MS Scientific Research Foundation funded multi-site study makes breakthrough in identifying type of white blood cell involved in MS
October 26, 2015
- Canadian Study
- MS Society Funded
Research into understanding and treating multiple sclerosis (MS) has largely been centered on a type of white blood cell known as the T cell or T lymphocyte. T cells are in charge of protecting the body against harmful infections, but in the case of MS T cells have been identified as important culprits in the improper immune response against the myelin sheath surrounding nerve fibres. Extensive research into which types of T cells attack myelin and how they can be controlled has led to important advancements in the MS field; however, mounting evidence has pointed to another white blood cell that appears to also be playing a major role in MS. The B cell or B lymphocyte is similar to a T cell in that it functions to eliminate disease, but unlike T cells, B cells produce antibodies that protect the body against future infection. Whether B cells contribute to MS through interaction with T cells, other immune cells, or through antibodies is still not fully understood.
In 2014 the MS Scientific Research Foundation awarded a $3.6 million grant to Dr. Amit Bar-Or (McGill University), Dr. Jennifer Gommerman (University of Toronto) and Dr. Alexandre Prat (University of Montreal) to explore the various roles of B cells in MS based on findings in the clinic and from cellular and animal studies. Their goal is to understand which B cells are good and which ones are bad, in order to block the bad ones while allowing the good ones to remain active in fighting disease. Their work recently led to a breakthrough discovery – a specific type of highly inflammatory B cell that appeared to be a major driver of MS and was found in reduced levels in people who received B-cell depletion treatment. The study was published in Science Translational Medicine.
The researchers conducted a series of laboratory experiments using blood samples from people with relapsing-remitting MS and healthy volunteers. They also collected blood samples from people who received treatment which targets and destroys disease-producing B cells. Using these samples they analyzed and compared levels of inflammatory molecules called cytokines, and in particular measured levels of B cells that release a cytokine called granulocyte macrophage colony-stimulating-factor (GM-CSF). GM-CSF is commonly associated with other immune cells as a growth stimulator, but has also been linked to certain B cells and could explain their inflammatory nature.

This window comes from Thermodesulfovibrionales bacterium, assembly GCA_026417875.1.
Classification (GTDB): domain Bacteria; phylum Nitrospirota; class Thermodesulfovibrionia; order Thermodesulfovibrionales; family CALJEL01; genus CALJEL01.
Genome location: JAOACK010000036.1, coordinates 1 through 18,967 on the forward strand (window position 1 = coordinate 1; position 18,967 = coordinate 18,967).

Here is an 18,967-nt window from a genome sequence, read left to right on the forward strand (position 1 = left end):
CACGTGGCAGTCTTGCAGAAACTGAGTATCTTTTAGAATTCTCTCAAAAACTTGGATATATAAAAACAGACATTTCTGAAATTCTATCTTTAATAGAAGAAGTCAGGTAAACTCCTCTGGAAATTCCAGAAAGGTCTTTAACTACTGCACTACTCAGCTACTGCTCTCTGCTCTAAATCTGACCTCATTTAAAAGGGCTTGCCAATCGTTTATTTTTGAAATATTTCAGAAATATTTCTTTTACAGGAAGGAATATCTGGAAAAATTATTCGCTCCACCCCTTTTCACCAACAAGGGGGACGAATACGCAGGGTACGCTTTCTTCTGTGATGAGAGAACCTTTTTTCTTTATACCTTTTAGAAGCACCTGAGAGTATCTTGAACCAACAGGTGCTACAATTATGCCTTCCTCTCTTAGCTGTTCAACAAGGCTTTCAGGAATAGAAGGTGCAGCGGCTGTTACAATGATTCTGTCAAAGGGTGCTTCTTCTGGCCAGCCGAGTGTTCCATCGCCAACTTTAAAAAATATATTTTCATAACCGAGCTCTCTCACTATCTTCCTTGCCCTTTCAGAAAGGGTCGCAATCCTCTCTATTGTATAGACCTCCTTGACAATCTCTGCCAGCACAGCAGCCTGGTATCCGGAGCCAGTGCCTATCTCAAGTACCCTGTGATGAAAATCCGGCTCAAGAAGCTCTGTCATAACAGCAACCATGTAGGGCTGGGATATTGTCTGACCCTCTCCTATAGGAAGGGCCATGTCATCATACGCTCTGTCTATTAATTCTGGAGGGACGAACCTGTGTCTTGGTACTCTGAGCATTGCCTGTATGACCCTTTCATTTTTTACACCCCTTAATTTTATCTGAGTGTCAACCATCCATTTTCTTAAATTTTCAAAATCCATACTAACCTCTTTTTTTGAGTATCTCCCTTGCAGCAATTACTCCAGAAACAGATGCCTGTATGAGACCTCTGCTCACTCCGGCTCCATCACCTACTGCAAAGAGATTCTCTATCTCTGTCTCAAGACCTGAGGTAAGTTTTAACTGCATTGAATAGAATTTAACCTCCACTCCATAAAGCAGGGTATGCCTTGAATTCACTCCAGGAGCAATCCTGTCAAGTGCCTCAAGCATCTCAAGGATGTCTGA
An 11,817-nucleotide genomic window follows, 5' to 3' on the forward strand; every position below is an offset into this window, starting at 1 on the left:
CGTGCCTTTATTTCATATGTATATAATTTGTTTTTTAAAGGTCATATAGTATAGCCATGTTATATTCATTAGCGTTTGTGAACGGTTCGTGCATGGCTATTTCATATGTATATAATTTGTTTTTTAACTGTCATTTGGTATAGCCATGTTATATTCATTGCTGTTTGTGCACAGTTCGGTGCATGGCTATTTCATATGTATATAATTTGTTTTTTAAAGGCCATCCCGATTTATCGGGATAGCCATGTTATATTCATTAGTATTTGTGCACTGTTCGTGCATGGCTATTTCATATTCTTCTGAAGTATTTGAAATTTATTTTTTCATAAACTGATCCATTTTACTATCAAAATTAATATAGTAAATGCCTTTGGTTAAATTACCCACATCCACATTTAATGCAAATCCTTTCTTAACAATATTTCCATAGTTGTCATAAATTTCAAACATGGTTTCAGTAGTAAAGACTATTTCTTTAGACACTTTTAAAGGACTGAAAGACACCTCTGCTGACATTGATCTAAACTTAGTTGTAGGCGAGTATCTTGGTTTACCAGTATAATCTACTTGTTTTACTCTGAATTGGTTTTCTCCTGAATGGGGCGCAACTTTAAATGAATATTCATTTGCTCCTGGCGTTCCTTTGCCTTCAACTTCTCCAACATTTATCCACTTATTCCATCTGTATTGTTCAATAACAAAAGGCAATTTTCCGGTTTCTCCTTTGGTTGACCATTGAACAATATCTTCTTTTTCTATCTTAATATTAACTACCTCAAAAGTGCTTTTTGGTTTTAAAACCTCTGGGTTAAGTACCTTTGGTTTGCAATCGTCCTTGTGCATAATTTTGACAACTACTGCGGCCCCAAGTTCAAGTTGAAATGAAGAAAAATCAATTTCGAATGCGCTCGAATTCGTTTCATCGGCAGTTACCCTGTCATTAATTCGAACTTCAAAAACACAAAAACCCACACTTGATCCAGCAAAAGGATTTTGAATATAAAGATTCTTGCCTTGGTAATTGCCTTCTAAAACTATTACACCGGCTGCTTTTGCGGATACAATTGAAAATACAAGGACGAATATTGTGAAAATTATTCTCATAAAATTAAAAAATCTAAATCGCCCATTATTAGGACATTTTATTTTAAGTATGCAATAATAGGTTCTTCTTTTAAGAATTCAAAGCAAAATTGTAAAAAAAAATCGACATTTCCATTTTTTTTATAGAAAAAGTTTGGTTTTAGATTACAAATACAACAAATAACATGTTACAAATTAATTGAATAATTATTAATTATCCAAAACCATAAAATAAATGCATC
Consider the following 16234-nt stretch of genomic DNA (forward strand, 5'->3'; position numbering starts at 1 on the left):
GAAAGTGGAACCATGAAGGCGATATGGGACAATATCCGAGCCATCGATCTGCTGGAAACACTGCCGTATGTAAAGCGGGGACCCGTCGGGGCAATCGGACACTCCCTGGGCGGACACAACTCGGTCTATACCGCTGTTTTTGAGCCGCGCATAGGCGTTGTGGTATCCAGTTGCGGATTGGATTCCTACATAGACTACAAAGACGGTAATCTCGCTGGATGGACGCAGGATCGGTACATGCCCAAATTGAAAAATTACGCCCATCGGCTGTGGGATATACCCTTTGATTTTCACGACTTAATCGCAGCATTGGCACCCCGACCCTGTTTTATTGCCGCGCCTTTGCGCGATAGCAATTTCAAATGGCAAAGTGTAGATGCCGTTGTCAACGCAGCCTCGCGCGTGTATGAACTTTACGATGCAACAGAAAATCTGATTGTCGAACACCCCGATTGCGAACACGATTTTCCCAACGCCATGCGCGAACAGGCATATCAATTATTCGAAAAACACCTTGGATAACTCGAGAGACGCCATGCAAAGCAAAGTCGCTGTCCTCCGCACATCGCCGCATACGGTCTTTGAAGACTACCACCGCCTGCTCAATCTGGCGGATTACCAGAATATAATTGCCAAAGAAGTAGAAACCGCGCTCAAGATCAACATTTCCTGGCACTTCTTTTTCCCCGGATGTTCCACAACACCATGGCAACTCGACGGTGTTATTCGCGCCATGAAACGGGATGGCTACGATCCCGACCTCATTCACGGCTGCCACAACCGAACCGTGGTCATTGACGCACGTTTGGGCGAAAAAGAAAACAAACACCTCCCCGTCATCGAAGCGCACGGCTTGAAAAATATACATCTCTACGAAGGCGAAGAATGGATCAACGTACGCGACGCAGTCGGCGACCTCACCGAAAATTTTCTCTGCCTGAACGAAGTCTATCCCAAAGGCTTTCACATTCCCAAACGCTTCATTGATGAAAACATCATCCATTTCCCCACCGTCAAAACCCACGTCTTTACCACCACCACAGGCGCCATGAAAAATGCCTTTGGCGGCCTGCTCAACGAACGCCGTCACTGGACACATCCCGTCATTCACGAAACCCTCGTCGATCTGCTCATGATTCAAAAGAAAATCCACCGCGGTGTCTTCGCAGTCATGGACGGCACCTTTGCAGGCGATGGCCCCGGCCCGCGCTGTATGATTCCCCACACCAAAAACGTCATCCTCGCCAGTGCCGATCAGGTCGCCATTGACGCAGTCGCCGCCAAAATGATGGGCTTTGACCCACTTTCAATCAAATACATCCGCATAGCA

The researchers found an increased number of pro-inflammatory B cells containing GM-CSF in untreated people with MS compared to healthy controls. In cell culture experiments, they found that this specific type of B cell interacted with and turned on other inflammatory cells that are known to activate disease-causing T cells. Treatment with the B cell targeting therapy rituximab reduced the levels of B cells containing GM-CSF and resulted in reduced inflammatory activity in people with MS by blocking the release of pro-inflammatory cytokines. The diminished inflammatory response persisted in treated individuals long after treatment and even when new B cells were formed.
This study marks an important advancement in the MS community’s understanding of the immune players in MS, notably the specific types of B cells that are involved which, until now, were not well defined. This also serves as an example of research with translational potential, as these findings will have enormous implications for how MS is treated. Publication of these findings coincides with the recently announced results from ORATORIO – a phase III clinical trial that included 732 participants with primary progressive MS. The participants received either ocrelizumab (a treatment that targets B cells) or placebo. Results showed that treatment with ocrelizumab reduced disability progression, lesion size, brain volume loss, and improved mobility. The remarkable potential for B cell treatments to treat MS and improve quality of life speaks to the importance of understanding how certain types of B cells contribute to both relapsing and progressive MS disease, why people who receive B cell treatments do better overall, and how B cells treatments can be fine-tuned to yield the greatest benefit while avoiding harmful side effects.
Li R et al (2015). Proinflammatory GM-CSF–producing B cells in multiple sclerosis and B cell depletion therapy. Science Translat Med. 7(310):310ra166